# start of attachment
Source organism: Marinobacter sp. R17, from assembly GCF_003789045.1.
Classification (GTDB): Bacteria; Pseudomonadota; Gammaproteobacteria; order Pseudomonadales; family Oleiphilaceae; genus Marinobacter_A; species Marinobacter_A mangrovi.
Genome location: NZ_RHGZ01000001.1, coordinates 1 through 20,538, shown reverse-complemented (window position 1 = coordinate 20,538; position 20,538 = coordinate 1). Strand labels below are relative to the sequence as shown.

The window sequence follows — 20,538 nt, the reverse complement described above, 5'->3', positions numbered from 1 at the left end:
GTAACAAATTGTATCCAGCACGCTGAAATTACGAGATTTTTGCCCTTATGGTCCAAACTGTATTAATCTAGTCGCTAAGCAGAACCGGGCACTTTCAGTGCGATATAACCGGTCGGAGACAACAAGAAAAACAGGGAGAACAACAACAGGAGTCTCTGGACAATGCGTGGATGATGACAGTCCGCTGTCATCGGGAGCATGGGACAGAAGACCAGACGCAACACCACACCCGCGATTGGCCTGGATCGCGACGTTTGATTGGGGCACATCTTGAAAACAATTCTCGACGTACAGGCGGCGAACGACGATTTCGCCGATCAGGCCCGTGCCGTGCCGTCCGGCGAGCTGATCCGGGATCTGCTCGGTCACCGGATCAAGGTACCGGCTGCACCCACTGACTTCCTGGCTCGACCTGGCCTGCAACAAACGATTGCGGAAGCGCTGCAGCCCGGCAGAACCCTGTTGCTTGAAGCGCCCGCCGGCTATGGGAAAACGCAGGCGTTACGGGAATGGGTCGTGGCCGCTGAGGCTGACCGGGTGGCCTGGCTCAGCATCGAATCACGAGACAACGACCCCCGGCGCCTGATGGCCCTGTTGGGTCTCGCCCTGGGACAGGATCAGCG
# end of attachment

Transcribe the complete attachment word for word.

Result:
Source organism: Marinobacter sp. R17, from assembly GCF_003789045.1.
Classification (GTDB): Bacteria; Pseudomonadota; Gammaproteobacteria; order Pseudomonadales; family Oleiphilaceae; genus Marinobacter_A; species Marinobacter_A mangrovi.
Genome location: NZ_RHGZ01000001.1, coordinates 1 through 20,538, shown reverse-complemented (window position 1 = coordinate 20,538; position 20,538 = coordinate 1). Strand labels below are relative to the sequence as shown.

The window sequence follows — 20,538 nt, the reverse complement described above, 5'->3', positions numbered from 1 at the left end:
GTAACAAATTGTATCCAGCACGCTGAAATTACGAGATTTTTGCCCTTATGGTCCAAACTGTATTAATCTAGTCGCTAAGCAGAACCGGGCACTTTCAGTGCGATATAACCGGTCGGAGACAACAAGAAAAACAGGGAGAACAACAACAGGAGTCTCTGGACAATGCGTGGATGATGACAGTCCGCTGTCATCGGGAGCATGGGACAGAAGACCAGACGCAACACCACACCCGCGATTGGCCTGGATCGCGACGTTTGATTGGGGCACATCTTGAAAACAATTCTCGACGTACAGGCGGCGAACGACGATTTCGCCGATCAGGCCCGTGCCGTGCCGTCCGGCGAGCTGATCCGGGATCTGCTCGGTCACCGGATCAAGGTACCGGCTGCACCCACTGACTTCCTGGCTCGACCTGGCCTGCAACAAACGATTGCGGAAGCGCTGCAGCCCGGCAGAACCCTGTTGCTTGAAGCGCCCGCCGGCTATGGGAAAACGCAGGCGTTACGGGAATGGGTCGTGGCCGCTGAGGCTGACCGGGTGGCCTGGCTCAGCATCGAATCACGAGACAACGACCCCCGGCGCCTGATGGCCCTGTTGGGTCTCGCCCTGGGACAGGATCAGCG